Definition of irony: The Grosvenor sat as an eyesore for years before it began a new life following the September quake. It's come through all the thousands of aftershocks seemingly crack-free.
Move to heritage building is 'exciting', says owner
Last updated 05:00 19/04/2011
Christchurch's Strategy Design and Advertising is making a bold move into a heritage building after February's earthquake damaged its Montreal St Strategy Building.
The Christchurch-based design and advertising agency is set to move into the old Grosvenor Hotel building on the corner of Moorhouse Ave and Madras St on May 16.
The group, which consists of Strategy Design and Advertising and NV Interactive, has about 60 employees in Christchurch, Auckland and Sydney.
Co-owners Geoff Cranko and Guy Pask secured a six-year lease for the Grosvenor Hotel building within a week after the February earthquake, and took a temporary lease in Riccarton so the business could keep running until construction work at the Grosvenor Hotel building had been completed.
Pask said it would be exciting to be in what was probably one of the last heritage buildings left in Christchurch.
"When we saw that building we saw a great opportunity," Pask said.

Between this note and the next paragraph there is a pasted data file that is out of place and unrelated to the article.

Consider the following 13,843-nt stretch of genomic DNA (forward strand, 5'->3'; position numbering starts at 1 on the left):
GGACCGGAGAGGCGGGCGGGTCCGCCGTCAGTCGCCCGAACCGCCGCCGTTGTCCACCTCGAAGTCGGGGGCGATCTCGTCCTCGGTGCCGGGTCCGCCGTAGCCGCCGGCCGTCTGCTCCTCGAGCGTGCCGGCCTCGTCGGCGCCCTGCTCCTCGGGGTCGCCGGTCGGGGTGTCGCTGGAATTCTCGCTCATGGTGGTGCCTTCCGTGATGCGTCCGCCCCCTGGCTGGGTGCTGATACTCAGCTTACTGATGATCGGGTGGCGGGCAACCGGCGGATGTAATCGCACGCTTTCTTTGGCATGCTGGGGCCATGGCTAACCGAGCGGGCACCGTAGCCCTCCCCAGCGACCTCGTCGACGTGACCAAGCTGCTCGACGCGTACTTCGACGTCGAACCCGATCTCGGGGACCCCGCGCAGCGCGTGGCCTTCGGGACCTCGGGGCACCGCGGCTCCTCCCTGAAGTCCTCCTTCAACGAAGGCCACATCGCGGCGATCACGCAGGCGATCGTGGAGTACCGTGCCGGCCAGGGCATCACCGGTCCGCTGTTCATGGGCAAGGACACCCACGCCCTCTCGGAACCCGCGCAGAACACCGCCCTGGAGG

The business employs a lot of graduates from CPIT, and Strategy staff lecture and help design the courses at the polytech's design school.
Pask is chairman of the polytech's design course.
"We're literally right next door.
"For us it's a really good alternative to where we were," he said.
Part of the ground floor will be sub-let to a cafe wine bar aimed at helping to revitalise that part of the city.
"Being able to have good coffee, food and wine, we know we will get lots of students and teachers in there.
"We know that's going to be a key part of town."
The business' former premises, Strategy Building in Montreal St, was in the process of being demolished yesterday but Pask said the business was still committed to doing business in Christchurch and planned to remain long-term.
Competitiveness was not about geographic location but about attracting the best talent, he said.
"We really feel a lot of talent comes out of here."
And being so close to CPIT was an advantage.
"It's like having a creative lab right next door."
Pask said the developer, Les Cooper, had six other parties interested in the building but had been looking for a creative tenant who would add value to the building in terms of "style factor".
It was unlikely the business would lose any staff because of the earthquake, although one designer who had planned to move to Melbourne at the end of the year would probably go a little earlier. But the business has just taken on two new junior staff from CPIT and another staff member.
The company was "extremely busy", Pask said, as it did a lot of work for clients based outside Christchurch, or companies with a national spread which meant even if their Christchurch offices had been affected by the quake, the work kept coming.
Staff were looking forward to moving to their new premises, he said.
"It's been a really bright light on the horizon for everyone."